The Carlisle Mosquito Online

Friday, September 3, 1999


Carlisle's first assistant principal ready to begin

Carlisle students won't meet their new assistant principal Terry Farwell until the first day of school, but she has been working since July 1. "Terry came on board with both feet on the ground," said principal Andy Goyer, who is looking forward to sharing with Farwell the responsibilities of administering a school of nine grades, 750 students and over 70 professional staff.

While Goyer explained that he and Farwell are still figuring out the details of the most efficient use of the assistant principal, they intend to share all responsibilities rather than split the school into smaller administrative units. The one duty which Farwell will take over completely is the role of team leader in developing and implementing individual education plans for children with special needs in kindergarten through eighth grade.

Farwell grew up in Acton and spent the last two years in Littleton as director of special education for children in pre-school through age 22. Farwell holds an undergraduate degree from the University of Vermont and a graduate degree from the University of San Diego. After completing her graduate work, Farwell worked in inner city school districts in southern California, which she described as "eye-opening."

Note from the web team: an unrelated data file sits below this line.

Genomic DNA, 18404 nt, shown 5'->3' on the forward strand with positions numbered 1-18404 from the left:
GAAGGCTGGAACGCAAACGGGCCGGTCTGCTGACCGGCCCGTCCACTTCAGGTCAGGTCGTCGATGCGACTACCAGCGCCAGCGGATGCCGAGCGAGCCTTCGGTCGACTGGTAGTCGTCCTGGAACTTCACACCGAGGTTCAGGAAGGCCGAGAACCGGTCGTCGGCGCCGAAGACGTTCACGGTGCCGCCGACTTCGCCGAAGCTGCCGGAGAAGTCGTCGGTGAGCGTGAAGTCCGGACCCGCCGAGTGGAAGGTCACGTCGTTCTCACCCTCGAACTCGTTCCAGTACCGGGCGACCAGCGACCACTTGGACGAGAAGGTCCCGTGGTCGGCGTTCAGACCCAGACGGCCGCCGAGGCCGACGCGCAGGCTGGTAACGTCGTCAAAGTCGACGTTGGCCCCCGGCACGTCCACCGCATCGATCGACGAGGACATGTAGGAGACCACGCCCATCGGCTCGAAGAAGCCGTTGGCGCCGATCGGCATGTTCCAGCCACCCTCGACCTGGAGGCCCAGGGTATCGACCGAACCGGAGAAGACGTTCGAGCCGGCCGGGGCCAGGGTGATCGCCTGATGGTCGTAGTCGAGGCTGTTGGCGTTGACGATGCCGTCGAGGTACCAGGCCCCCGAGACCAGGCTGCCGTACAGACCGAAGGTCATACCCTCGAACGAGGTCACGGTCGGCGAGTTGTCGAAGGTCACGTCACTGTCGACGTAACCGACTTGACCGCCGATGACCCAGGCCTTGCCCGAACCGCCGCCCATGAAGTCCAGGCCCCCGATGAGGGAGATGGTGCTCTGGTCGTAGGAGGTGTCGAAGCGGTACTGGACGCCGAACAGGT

For example, recounting a routine situation known as a lock-down, Farwell said, "The school would be notified whenever there was threatening police activity in the area. Students would be instructed to duck and cover (that is, crouch under their desks like in an earthquake drill), and classroom doors would be locked. School doors were locked at all times." Farwell learned from this experience how important it is to feel safe in the classroom, not only from violence but also from the fear of being bullied or put down by one's peers.

Goyer and Farwell will share responsibility for discipline, striving to maintain consistency. With respect to her philosophy on discipline, Farwell said, "I believe in a proactive and positive approach. I don't anticipate too many problems. Carlisle is a strong community. I expect that most potential problems will be handled by teachers in the classroom."

Regarding recent reports of uncivil behavior among students, Goyer said that one of the administration's main goals this year is to institute a civility policy. Goyer would like to get the community involved in this process through the school council, for example, and the Council on Aging. The principal also would like to see middle school students, in particular, develop closer ties with the elderly in the community.

Goyer said the biggest effect of having Farwell on board will be that he will be able to walk around the school more and observe. Teacher evaluations, which Goyer and Farwell will share, require classroom observation and take up a tremendous amount of time, according to Goyer. This past year he and other administrators evaluated 42 teachers.

Having an assistant principal is also more in line with the education reform act, reasoned Goyer. Under the act, there are strict responsibilities for principals including accountability for educational standards, hiring and keeping teachers, and setting goals for the year with the school council. Concluded Goyer, "Instead of spreading ourselves thin, we can get more intensively involved in school curriculum and teacher assistance."

1999 The Carlisle Mosquito